Sixty Years of NASA

Lydia Sidrys, News Editor

NASA, the National Aeronautics and Space Administration, turned sixty on this past Monday, October 1. NASA pioneered many projects in rocketerring and space exploration, including, but not limited to moon landings, space shuttles, and even landing rovers on Mars. However, NASA has achieved much more; NASA

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was one of the first scientific agencies to encourage and allow women to join, have contributed to health and public safety, as well as to education.
NASA has had many great and amazing project over the year. From moon landings, to telescopes, to exploration studies, every single one of NASA’s projects have been fascinating. The Apollo 11 is perhaps the most famous, and most amazing, mission that NASA has lead. This groundbreaking action of putting a man on the moon, has been the highlight of NASA’s history. Another, less known, mission of NASA is the Cassini mais sinon. Launched jointly by NASA and two other organizations, the Cassini explored and studied Saturn, as well as it photographed many awe striking photos of the solar system. The Hubble Space telescope has given us many images of our universe that are simply astounding. This huge telescope has also provided us with much of the information about our universe that has contributed to our science of the world in many ways. The Mars rovers have contributed to our study and knowledge of the solar system in another unique way. By studying the planet of Mars, these rovers have provided us valuable information for the planet that may be inhabited by humans in decades to come.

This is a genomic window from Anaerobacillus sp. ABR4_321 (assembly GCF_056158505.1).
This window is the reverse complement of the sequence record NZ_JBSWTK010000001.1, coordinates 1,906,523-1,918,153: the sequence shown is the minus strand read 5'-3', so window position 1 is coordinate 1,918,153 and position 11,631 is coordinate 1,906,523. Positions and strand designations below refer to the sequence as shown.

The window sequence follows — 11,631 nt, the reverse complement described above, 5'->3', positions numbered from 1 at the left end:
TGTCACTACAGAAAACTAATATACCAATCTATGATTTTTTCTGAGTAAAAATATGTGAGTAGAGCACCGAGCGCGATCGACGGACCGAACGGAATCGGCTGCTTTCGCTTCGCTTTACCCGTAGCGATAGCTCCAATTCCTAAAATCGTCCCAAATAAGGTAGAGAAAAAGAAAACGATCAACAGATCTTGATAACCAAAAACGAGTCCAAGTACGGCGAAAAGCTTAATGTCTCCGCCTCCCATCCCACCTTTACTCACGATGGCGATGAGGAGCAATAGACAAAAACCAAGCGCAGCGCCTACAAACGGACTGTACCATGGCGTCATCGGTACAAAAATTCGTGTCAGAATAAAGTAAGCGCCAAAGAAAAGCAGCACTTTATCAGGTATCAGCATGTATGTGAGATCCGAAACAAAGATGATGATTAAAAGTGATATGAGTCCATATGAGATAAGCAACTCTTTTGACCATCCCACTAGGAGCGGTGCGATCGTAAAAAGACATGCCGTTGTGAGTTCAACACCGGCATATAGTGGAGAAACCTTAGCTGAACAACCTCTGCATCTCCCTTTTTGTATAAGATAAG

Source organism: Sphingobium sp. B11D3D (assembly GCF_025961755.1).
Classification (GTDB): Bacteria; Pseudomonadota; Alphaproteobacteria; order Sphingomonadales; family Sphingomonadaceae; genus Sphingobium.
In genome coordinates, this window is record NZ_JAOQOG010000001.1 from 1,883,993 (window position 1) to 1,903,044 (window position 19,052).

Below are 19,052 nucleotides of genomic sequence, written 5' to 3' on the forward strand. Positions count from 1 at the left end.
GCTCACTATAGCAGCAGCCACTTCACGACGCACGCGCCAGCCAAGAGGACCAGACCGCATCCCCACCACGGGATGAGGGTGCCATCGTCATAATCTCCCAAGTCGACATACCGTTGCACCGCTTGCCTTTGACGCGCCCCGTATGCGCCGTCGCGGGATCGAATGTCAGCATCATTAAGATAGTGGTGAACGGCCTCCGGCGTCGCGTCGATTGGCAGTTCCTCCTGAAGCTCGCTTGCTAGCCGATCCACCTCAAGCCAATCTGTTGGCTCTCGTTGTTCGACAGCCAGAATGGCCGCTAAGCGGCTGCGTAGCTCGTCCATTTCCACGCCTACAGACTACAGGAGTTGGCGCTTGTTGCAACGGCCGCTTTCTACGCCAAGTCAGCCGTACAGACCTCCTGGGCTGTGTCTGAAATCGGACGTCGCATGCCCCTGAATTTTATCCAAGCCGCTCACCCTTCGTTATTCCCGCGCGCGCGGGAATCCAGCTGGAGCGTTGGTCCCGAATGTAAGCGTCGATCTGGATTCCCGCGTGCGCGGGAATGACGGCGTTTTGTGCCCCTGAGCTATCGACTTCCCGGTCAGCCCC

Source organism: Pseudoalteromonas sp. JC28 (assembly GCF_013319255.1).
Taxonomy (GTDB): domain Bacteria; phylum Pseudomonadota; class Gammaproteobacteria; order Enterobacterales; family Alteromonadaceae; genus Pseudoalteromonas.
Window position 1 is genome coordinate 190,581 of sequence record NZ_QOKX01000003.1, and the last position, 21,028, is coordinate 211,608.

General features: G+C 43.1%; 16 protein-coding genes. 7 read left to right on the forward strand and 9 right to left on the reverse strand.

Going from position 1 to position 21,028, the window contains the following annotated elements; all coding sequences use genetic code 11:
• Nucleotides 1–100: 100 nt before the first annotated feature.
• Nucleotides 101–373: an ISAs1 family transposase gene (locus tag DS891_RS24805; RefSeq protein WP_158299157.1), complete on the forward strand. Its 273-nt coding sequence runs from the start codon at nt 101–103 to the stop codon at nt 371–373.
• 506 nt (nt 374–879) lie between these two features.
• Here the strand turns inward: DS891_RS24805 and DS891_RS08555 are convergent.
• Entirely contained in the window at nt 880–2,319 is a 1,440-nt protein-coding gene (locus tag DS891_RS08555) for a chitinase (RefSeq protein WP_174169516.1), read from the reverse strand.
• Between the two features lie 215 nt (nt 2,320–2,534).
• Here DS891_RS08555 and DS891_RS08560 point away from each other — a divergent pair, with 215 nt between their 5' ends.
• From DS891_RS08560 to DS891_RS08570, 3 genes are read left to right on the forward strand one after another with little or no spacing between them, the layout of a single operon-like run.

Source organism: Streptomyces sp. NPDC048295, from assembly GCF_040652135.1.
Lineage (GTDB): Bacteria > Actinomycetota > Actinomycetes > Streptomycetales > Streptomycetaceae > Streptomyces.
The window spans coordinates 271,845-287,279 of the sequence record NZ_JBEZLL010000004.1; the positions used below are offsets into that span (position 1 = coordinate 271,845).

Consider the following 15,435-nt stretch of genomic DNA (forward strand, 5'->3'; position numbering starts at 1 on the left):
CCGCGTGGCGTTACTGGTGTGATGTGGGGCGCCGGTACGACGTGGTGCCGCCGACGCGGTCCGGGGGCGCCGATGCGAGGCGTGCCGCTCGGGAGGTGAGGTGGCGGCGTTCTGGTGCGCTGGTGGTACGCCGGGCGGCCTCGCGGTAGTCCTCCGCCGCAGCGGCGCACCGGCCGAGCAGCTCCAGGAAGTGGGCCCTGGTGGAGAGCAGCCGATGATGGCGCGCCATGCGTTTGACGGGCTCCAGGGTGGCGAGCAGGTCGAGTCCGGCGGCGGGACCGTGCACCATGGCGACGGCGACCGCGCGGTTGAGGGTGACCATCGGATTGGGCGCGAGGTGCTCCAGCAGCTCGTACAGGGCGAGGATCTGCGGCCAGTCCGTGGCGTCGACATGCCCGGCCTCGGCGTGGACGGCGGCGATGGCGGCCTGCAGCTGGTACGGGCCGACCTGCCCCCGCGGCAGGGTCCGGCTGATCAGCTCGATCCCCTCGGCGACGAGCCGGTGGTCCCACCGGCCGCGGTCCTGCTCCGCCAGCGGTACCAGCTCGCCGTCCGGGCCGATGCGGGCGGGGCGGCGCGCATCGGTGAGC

While all of NASA’s scientific accomplishments are important and amazing in their own right, NASA has also done a lot to better our global community. NASA was one of the first scientific organizations to allow women to work and study at the same level as men. Since the creation of NASA in 1958, NASA has been committed to giving opportunities to women in this organization. NASA’s research and space exploration studies have also lead to many inventions in health and public safety. This inventions include artificial limbs, invisible braces, and LASIK eye surgery. NASA has also contributed to improving education. From offering camps and conferences to encouraging more STEM related studies, NASA has encouraged and formed a new generation of thinkers and researchers.

At Ignatius, the GSTEM club is working to allow students to take advantage of the many astronomical opportunities that are present in Chicago. Rhiannon O’Keefe, GSTEM President, said that GSTEM “hopes to take advantage of some of the many opportunities offered at the Adler Planetarium in the near future.” She said that although this club has not done much in this astronomical field so far, she said that “if people show interest in it, we’d be more than happy to watch lectures or videos like Carl Sagan’s Cosmos, host speakers, or participate in one of NASA’s national challenges.”

So, where is NASA going from here? The James Webb Telescope will also be observing the history of our solar system, and the Parker Solar Probe will travel close to the sun in an effort to gain more information and data. NASA plans on adding more robots to Mars, in an effort to study the interior of the planet and look for signs of microbial life. This will be done in an effort to discover if humans will ever be able to visit, and perhaps inhabit, Mars. Only time will tell where NASA will go in the future, but if it’s anything like what NASA has done in the past sixty years, it is sure to amazing!